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Best Entry Level Fountain Pen



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Hello, I'm currently new to fountain pens, but I was definitely looking into buying my first pen, which I was hoping wouldn't be disappointing. Because of this, I was just wondering if the community had any suggestions on a decent entry level (I'm hoping to purchase the pen for less than $50) fountain pen. So far I've heard that the lamy safari and waterman phileas are quite popular, but I can't seem to find a waterman phileas for less than $50, and a large portion of the reviews I've read on the lamy safari have suggested that the pen runs into problems quite quickly. If anyone has any suggestions on a pen, or if they have experience with these pens (you own one, or you know where to purchase it) would you mind giving me some advice? Thanks everyone!

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Well, not exactly $50, but my entry pen was a Waterman Hemisphere. 65 dollars for it, and a few years worth of ink. Totalled just under 100. Shipping in there too.

 

Another worthy mention is a Franklin-Christoph Model 27. $70, free shipping. Great pen, great company and service, couldn't be happier with mine.

 

You can also get a Sheaffer Imperial II Deluxe from Peyton Street Pens for $50. Shipping is an extra $10 or so. I got mine in not that long ago and I like it quite a bit!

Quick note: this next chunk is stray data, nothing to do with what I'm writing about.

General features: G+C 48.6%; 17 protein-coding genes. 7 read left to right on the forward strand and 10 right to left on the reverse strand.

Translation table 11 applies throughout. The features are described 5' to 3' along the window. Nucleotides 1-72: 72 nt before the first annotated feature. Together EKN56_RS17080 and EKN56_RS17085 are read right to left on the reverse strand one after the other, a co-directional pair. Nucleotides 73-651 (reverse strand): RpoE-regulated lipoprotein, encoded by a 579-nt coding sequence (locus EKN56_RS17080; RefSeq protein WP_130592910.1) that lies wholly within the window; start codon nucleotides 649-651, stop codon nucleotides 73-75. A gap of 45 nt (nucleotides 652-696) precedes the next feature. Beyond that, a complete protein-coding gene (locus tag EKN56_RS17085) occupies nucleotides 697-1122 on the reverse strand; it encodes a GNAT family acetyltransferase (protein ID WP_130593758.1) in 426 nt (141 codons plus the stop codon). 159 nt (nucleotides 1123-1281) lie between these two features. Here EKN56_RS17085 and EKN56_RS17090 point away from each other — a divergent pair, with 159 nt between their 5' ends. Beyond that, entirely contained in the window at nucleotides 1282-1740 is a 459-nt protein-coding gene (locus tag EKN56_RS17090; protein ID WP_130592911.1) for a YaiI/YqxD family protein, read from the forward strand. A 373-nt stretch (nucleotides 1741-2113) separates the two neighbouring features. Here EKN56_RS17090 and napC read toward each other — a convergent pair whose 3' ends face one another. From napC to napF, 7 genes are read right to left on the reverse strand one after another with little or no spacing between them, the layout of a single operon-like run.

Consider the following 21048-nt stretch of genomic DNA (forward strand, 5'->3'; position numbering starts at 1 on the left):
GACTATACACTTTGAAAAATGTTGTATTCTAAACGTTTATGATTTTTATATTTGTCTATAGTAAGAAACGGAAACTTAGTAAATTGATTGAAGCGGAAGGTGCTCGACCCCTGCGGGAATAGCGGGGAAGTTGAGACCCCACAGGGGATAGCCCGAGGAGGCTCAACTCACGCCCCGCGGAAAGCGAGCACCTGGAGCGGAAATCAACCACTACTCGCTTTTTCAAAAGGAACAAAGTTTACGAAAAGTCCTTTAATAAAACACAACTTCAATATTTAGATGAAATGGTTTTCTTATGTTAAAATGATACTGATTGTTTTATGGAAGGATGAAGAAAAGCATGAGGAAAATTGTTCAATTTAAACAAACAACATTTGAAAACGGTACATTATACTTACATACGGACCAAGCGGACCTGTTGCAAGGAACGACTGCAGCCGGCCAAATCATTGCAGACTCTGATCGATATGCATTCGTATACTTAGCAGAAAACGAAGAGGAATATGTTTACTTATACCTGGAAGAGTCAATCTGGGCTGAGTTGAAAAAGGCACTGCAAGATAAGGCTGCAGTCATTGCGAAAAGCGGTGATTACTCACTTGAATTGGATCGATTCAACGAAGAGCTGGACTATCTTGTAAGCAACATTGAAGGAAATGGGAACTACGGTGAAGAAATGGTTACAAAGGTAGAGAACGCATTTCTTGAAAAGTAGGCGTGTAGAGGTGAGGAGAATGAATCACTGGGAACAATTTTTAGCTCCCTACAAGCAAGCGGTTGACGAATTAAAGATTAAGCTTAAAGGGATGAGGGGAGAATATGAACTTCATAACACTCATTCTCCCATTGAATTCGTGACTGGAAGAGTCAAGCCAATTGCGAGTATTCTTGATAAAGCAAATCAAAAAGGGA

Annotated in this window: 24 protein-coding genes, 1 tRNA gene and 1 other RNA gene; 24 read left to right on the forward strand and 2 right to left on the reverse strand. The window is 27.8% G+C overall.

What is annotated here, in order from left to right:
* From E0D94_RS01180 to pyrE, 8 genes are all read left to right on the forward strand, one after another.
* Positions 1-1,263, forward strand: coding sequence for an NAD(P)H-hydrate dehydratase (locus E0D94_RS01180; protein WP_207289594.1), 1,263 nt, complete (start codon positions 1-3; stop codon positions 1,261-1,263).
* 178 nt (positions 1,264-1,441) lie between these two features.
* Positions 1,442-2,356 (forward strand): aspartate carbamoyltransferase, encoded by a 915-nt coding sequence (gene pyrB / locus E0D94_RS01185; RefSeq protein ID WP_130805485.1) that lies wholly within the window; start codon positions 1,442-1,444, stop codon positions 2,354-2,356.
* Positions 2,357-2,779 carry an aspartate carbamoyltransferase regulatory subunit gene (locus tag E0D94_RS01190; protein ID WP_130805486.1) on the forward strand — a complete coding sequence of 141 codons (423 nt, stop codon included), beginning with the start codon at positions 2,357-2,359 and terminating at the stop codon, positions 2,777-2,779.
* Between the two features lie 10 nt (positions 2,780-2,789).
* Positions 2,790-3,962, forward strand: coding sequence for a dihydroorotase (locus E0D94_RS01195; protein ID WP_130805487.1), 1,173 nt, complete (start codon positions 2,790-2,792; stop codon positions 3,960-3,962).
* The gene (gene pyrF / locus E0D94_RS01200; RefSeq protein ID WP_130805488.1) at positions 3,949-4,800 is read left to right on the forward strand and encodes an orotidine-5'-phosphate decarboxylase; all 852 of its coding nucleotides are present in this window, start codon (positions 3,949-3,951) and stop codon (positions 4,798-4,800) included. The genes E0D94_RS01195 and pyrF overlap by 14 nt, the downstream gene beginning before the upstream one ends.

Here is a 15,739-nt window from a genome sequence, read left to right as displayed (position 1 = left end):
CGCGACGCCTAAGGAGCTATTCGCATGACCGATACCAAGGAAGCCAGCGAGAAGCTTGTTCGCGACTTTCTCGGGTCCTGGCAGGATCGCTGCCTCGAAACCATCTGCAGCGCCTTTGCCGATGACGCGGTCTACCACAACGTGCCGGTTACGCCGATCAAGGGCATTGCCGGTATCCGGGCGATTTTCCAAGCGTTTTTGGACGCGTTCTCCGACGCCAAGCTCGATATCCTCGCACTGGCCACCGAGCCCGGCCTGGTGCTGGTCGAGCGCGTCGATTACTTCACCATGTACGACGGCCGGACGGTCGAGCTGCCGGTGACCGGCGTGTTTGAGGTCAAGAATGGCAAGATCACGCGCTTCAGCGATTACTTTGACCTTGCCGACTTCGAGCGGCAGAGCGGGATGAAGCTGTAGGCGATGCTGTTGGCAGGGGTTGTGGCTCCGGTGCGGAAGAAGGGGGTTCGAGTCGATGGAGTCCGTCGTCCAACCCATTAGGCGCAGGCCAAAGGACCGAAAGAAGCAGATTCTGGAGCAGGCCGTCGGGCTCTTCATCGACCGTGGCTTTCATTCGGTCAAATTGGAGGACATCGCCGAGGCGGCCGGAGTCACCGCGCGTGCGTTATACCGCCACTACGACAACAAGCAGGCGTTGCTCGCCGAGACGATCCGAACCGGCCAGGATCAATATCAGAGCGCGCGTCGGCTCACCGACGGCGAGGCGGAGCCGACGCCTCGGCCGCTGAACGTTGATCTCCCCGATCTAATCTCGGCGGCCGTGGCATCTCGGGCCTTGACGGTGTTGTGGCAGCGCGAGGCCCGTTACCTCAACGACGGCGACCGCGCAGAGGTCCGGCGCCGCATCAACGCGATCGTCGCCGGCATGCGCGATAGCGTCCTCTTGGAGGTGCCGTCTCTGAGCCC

If you don't want to save the extra few bucks for my suggestions, then you can certainly get Noodler's Pens. Some work out of the box, some don't. They're great pens for beginners and tinkerers alike. And they are indeed easy on the wallet. 20 - 40 bucks.

 

The Lamy I-Clip-Onto-Everything Safari is also quite good. Most problems I've seen with them are regarding Extra-fine nibs. Requires tinkering. Medium and up, you're great to go. Just give it a wash in soapy water, let dry, ink up and write your mind out!

Edit in: Welcome to the FPN! It's a great place to be! :W2FPN:

Edited by Nashten

"Every man has his secret sorrows which the world knows not; and often at times we call a man cold when he is only sad." ~Henry Wadsworth Longfellow

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I will second the suggestion of a Lamy Safari: economical, sturdy and you can change the nibs as your tastes evolve. I've had two: one with a F nib and the other with a M nib with no problems at all. I'm noe considerin buying a 1.1mm nib.

 

The grip that so may people complain about is designed to help you hold the pen correctly. After all, it IS a school pen.